Anna Jarvis hated Mother’s Day—and she created it!
When Anna’s mother died in 1905, she was devastated. Anna’s mother had been a devout Christian and Anna was extremely close to her. After the funeral, Anna would read and reread the sympathy cards, underlining all words and phrases that honored her mother. Anna decided to go further and set aside a day to honor her mother—and all mothers.
That day came on May 19, 1908. The celebration was held at the church in Grafton, West Virginia where Anna’s mother taught Sunday School. Anna had 500 white carnations—her mother’s favorite—delivered to the celebration.
The idea of Mother’s Day caught on, and Anna Jarvis made it her passion to promote Mother’s Day. Unfortunately, that passion changed, and after Mother’s Day became a recognized holiday, Anna made it her passion to rescind the holiday.
She hated the commercialization of it.
What started out as a way to honor one’s mother—Anna promoted the idea of spending the day with mom or writing her a long letter—became an opportunity for the floral companies to sell white carnations. And then there’s the whole greeting card business. These folks—whether or not they had mothers of their own—really liked the profits from Mother’s Day.
Anna Jarvis was now on a mission to end what she had started:
- She made legal threats.
- On one occasion, she ordered the Mother’s Day salad served at the Wanamaker Department Store’s Tea Room in Philadelphia. When the salad was served, she dumped it on the ground in protest, paid for it, and left it a huff.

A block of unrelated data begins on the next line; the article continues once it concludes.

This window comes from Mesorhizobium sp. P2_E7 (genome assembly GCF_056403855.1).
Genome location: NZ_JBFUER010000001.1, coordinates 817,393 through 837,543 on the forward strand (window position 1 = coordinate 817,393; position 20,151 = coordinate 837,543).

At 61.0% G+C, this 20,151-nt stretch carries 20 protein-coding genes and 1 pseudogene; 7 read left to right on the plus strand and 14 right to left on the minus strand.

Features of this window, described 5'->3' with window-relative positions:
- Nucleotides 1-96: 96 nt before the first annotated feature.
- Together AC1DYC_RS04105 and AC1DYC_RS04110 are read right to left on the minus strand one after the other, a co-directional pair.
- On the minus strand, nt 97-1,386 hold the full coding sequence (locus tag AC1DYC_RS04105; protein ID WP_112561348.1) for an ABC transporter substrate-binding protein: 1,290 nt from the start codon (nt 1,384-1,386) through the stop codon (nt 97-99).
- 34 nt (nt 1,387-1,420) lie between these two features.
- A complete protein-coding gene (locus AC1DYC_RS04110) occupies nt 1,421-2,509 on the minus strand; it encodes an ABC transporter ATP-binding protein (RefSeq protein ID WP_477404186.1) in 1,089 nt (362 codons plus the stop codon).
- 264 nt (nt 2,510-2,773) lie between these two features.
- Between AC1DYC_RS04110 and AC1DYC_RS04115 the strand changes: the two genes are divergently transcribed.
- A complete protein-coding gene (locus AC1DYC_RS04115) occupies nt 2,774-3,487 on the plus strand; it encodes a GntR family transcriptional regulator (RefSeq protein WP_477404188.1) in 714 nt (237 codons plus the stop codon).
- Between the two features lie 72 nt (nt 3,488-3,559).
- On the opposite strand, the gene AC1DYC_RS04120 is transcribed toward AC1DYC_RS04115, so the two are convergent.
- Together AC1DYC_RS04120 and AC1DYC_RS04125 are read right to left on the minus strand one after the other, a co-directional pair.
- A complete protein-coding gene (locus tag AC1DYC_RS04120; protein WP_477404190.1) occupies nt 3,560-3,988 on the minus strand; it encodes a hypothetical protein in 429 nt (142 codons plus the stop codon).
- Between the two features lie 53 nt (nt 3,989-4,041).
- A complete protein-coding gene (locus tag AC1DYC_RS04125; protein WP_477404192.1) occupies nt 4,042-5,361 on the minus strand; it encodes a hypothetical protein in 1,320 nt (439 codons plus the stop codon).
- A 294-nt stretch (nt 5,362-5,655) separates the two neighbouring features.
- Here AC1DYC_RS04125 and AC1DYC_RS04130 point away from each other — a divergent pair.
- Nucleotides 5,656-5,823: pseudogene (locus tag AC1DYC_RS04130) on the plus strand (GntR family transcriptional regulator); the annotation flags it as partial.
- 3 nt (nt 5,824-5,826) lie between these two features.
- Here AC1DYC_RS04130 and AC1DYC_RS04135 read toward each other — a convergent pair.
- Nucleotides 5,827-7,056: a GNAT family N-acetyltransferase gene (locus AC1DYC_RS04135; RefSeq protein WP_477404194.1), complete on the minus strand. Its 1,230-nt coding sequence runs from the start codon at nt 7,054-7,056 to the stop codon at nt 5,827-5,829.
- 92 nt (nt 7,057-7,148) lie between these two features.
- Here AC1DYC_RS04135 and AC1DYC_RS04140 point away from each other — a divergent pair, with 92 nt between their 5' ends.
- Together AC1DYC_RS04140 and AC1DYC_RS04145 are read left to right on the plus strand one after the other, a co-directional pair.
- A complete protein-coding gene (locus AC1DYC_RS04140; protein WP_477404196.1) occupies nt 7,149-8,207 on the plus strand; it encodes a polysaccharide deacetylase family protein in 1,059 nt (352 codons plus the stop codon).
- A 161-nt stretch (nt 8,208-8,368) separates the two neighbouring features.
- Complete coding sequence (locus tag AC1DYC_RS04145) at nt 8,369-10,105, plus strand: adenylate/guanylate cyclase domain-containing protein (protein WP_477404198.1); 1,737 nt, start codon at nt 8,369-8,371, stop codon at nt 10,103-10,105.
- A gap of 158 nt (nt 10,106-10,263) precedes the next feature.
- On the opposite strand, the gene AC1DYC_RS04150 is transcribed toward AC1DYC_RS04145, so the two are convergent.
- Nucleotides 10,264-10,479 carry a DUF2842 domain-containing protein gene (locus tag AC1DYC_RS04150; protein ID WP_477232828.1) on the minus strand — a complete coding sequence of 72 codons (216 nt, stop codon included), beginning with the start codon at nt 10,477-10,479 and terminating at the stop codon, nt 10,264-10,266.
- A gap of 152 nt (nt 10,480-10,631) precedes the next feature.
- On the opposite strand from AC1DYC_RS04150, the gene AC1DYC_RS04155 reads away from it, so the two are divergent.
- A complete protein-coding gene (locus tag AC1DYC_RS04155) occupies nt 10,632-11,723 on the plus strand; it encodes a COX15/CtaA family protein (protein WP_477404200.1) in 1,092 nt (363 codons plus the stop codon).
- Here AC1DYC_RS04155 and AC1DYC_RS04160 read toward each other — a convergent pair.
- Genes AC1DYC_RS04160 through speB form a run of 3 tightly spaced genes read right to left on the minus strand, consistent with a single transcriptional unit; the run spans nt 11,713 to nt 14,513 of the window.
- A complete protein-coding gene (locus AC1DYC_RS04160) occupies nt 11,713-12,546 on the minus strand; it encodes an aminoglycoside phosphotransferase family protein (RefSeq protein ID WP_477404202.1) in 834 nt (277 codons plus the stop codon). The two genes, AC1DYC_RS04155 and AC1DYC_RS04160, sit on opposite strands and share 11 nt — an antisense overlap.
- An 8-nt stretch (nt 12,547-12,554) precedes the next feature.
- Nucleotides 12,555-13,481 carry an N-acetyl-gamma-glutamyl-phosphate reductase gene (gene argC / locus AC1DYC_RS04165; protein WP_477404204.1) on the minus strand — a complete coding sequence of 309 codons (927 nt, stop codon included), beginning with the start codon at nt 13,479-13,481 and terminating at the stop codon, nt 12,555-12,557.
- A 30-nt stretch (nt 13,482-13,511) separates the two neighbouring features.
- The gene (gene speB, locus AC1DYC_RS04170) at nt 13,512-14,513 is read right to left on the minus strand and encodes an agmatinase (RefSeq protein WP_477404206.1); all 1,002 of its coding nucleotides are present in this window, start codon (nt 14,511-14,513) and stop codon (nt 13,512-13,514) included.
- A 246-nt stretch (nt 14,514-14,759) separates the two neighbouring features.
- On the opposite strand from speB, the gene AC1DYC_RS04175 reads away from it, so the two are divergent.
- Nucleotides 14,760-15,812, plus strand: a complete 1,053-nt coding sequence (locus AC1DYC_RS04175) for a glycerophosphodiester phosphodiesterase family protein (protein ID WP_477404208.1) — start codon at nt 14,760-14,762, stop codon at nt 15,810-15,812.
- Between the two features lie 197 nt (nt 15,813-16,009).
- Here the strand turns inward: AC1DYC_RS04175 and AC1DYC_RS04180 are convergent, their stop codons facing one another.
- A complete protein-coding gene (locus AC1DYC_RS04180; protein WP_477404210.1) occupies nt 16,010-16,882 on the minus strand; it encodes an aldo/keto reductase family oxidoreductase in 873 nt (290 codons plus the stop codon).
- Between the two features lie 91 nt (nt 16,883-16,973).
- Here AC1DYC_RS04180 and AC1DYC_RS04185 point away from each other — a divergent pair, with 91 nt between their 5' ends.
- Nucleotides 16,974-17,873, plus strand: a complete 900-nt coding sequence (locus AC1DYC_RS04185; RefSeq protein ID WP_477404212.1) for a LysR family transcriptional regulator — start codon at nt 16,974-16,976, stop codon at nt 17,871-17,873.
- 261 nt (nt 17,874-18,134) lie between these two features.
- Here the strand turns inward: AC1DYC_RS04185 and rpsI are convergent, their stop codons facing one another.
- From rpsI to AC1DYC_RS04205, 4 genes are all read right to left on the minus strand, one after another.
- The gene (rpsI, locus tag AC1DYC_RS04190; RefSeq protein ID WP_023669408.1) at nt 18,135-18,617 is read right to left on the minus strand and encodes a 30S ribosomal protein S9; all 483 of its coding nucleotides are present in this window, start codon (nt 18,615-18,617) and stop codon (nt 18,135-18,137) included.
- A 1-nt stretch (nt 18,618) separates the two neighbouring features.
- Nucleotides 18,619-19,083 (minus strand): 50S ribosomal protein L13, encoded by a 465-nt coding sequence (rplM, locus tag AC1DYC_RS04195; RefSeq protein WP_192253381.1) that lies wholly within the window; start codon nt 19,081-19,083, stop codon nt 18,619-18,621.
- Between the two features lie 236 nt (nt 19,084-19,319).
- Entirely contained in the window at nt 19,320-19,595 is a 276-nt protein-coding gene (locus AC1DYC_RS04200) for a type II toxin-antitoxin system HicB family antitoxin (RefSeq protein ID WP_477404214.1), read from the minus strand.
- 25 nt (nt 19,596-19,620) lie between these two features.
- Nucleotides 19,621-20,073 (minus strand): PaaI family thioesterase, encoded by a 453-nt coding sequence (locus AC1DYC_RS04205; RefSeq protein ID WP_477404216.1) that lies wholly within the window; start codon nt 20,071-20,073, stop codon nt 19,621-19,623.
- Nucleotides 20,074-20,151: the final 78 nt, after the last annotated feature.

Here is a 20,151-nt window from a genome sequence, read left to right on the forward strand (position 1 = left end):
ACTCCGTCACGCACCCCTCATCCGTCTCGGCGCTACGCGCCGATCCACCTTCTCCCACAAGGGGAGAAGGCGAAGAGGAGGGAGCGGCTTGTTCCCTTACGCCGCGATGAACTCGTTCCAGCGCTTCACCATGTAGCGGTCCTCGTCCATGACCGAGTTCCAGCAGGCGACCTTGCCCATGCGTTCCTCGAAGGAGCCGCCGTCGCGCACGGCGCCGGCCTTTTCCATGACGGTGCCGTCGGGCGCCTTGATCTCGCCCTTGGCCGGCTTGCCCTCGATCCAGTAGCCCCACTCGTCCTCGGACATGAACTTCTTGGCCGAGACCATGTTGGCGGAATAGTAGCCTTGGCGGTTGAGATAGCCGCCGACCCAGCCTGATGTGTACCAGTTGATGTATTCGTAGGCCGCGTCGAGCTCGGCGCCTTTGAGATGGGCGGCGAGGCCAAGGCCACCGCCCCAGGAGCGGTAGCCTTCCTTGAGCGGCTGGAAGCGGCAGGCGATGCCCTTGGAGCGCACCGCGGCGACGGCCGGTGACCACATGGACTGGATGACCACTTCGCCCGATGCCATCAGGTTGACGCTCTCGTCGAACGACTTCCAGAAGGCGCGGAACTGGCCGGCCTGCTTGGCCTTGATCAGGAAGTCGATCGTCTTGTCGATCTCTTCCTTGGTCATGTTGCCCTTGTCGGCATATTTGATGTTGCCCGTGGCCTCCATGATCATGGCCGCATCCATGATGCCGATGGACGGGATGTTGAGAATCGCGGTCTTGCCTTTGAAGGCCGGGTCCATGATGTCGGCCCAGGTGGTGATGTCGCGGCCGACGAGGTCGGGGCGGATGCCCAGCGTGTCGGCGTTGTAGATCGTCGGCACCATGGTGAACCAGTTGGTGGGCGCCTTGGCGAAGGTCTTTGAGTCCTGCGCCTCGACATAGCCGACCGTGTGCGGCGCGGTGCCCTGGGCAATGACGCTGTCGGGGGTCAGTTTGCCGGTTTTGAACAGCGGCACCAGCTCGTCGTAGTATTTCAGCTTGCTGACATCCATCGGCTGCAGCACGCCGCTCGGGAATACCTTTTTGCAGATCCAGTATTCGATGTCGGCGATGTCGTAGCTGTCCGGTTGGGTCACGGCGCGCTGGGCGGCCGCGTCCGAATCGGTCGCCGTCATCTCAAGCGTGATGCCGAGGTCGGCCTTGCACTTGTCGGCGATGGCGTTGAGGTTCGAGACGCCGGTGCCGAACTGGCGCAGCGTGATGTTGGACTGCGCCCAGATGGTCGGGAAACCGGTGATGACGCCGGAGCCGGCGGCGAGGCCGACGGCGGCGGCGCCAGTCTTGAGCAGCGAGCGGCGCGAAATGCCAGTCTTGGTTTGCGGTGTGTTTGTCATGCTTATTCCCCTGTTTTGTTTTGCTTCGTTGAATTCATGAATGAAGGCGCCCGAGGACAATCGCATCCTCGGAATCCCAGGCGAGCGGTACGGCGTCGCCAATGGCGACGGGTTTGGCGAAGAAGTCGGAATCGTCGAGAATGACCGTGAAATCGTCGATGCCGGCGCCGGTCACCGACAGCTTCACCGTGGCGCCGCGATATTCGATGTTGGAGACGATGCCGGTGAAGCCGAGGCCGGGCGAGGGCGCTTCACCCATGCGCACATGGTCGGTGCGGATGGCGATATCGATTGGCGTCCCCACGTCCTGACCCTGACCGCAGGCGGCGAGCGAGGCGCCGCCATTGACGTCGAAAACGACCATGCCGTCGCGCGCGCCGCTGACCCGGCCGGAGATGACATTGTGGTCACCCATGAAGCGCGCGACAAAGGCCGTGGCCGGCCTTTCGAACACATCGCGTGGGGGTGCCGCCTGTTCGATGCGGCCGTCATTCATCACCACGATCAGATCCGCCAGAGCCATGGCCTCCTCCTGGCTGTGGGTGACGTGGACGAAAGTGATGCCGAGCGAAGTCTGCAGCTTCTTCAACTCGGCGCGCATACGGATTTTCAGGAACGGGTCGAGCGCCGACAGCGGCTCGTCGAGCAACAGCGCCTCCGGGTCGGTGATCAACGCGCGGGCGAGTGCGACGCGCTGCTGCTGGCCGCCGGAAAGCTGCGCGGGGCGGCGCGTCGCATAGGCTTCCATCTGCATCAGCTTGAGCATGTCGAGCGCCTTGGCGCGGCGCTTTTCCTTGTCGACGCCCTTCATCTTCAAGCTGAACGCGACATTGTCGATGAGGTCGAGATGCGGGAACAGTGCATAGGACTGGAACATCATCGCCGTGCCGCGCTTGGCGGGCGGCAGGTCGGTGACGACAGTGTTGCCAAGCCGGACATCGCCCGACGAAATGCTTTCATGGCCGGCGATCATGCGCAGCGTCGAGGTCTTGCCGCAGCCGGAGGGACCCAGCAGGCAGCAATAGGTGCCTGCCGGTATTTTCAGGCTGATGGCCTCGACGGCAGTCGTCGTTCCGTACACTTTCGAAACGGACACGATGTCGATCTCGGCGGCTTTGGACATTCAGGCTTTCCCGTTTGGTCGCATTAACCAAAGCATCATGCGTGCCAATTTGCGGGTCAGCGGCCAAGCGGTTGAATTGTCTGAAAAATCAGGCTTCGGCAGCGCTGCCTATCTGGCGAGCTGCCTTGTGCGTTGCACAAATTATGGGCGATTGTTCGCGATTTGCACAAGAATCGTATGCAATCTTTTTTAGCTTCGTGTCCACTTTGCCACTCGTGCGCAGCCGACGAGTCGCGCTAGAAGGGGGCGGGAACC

- She fought charities that used Mother’s Day as a way to raise funds—even charities dealing with maternal and infant mortality rates.
- She was arrested for disturbing the peace when she tried to interrupt meetings or stop someone from selling white carnations.
Mother’s Day was her idea, and she had lost control of it.
If she hated it then, I wonder how she would feel about it now?
While cards of the past focused solely on biological mothers, that doesn’t fit the family structure that many families have today, Lauren Benson, Creative Director at Hallmark cards said in a phone interview.
Today cards featuring messages to stay-at-home dads, divorced parents and same-sex couples will line shelves alongside typical Mother’s Day cards, Benson said.
“Now you see a huge range of situations represented including pet moms to two-moms and former in-laws,” Benson said. “We are really trying to represent a diverse range of relationships that represent current society.” [USA TODAY]
I can’t tell you how many times my wife cried because our beagles didn’t give her a Mother’s Day card.
I’m all for honoring our moms—and those who have served a maternal role at one time in our lives. But it just seems demeaning to mothers to make Mother’s Day about everyone. I get the need to honor grandmothers, step-mons, foster parent moms, and so forth, but it seems like Hallmark’s line of Mother’s Day cards is a little overboard: the greeting card equivalent of the participation trophy.
I don’t want to sound like Ann Jarvis. She was a control freak who lost her mind as she tried to get people to honor mothers just one way—her way. (The last few years of her life were spent in a mental asylum.)
Let’s honor people for whatever role they play in our lives. If she was your mom, honor her as your mom. If she was a dear friend who stood by you, honor her as such. If he was your dad, call him that with honor.
“Be devoted to one another in love. Honor one another above yourselves” (Rom. 12:10).